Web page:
Apple issues patch for Safari, as details of AutoFill vulnerability will be demonstrated today at the Black Hat conference

News by Dan Raywood

Apple has issued a fix for its Safari browser ahead of a demonstration of a vulnerability at the Black Hat conference later today.

Apple has issued a fix for its Safari browser ahead of a demonstration of a vulnerability at the Black Hat conference later today.

Jeremiah Grossman, founder and CTO of WhiteHat Security, will present the vulnerability at the conference in Las Vegas, Nevada, later today. According to Kaspersky's Threat Post website, the major update to Safari includes a number of security fixes, most importantly a patch for the AutoFill vulnerability, which was recently disclosed by Grossman.

Safari 5.0, which was released on Wednesday by Apple, gives users protection against several flaws, including the AutoFill weakness, which enabled attackers to harvest a users' personal information from the browser.

In a blog update last week entitled 'I know who your name, where you work, and live', Grossman pointed to the AutoFIll feature as being vulnerable, and said that 'essentially we are hacking autocomplete functionality'. Upon delivering a vulnerability disclosure prior to public discussion to Apple on 17th June, Grossman said that he received 'a gleeful auto-response', and until the patch was issued he had 'no idea when or if Apple plans to fix the issue, or even if they are aware', but said that Safari users only need to disable AutoFill web forms to protect themselves.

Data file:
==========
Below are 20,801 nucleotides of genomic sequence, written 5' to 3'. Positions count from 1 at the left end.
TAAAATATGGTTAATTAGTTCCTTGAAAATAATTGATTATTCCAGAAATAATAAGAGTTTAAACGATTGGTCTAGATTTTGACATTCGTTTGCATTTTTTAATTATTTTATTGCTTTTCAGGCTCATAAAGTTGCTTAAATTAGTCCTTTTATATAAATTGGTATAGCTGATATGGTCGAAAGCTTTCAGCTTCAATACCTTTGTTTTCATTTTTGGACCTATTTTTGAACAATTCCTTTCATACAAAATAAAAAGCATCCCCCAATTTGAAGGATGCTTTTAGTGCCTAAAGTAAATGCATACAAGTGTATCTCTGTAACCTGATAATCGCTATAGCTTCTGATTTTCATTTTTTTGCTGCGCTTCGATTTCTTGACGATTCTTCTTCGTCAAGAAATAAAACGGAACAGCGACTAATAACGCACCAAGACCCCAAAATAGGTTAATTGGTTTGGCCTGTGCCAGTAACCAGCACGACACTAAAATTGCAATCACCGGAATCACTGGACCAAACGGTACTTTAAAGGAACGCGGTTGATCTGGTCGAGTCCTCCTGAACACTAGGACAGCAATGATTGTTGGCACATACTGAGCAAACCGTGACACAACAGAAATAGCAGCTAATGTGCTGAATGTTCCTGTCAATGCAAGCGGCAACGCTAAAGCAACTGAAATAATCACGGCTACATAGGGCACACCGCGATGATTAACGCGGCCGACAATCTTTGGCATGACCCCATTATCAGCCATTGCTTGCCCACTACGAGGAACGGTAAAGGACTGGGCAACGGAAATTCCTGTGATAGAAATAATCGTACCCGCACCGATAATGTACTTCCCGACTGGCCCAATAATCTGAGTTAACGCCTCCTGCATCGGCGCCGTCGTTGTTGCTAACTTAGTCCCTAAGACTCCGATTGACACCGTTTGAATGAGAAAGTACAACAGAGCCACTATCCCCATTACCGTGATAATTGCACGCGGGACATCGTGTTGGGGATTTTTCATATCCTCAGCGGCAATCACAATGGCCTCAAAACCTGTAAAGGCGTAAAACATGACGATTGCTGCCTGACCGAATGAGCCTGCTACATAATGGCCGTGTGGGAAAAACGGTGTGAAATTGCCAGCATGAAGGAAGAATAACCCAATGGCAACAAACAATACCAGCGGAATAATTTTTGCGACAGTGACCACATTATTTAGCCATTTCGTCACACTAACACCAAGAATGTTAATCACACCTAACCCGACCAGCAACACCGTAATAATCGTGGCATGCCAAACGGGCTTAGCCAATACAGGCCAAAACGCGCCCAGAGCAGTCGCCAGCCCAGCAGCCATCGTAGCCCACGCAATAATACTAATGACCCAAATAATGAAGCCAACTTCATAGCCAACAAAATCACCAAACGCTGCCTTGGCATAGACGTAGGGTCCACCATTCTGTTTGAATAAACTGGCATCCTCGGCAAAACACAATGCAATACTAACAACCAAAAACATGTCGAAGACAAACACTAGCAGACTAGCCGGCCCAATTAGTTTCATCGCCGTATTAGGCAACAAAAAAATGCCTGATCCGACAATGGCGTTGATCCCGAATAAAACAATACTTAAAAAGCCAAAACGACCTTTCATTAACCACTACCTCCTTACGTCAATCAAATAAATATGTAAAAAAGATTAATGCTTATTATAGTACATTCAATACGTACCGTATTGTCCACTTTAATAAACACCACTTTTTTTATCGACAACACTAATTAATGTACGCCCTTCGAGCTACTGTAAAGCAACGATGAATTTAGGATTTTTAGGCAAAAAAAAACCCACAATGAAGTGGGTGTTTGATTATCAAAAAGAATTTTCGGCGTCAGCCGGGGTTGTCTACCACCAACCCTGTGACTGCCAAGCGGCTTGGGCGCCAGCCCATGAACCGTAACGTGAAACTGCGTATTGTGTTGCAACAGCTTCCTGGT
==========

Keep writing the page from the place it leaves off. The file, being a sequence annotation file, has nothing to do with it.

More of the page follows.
The new version of Safari also fixes 14 vulnerabilities in WebKit, the open source layout engine that Safari uses.

Andrew Storms, director of operations at nCircle, said: “Every year at least one vendor is coerced into releasing a security fix on the heels of a Black Hat presentation. Apple's Safari update seems to anticipate - at least in part - the response to Jeremiah Grossman's talk about autocomplete flaws in web browsers. With or without the Black Hat related hype, this release contains enough critical bugs to warrant quick installation.”

The Black Hat conference, which started yesterday, is also set to reveal flaws in SSL certification and ATM machines, according to media reports. White Hat hacker Chris Paget will also demonstrate a phone vulnerability at the Def Con conference, also held in Las Vegas, where he will reportedly hack into the mobile phones of delegates.


Find this article useful?

Get more great articles like this in your inbox every lunchtime

Video and interviews

Interview - Everyone has an Achilles heel: The new security paradigm

How can we defend networks now that the perimeter has all but disappeared?
Brought to you in partnership with ExtraHop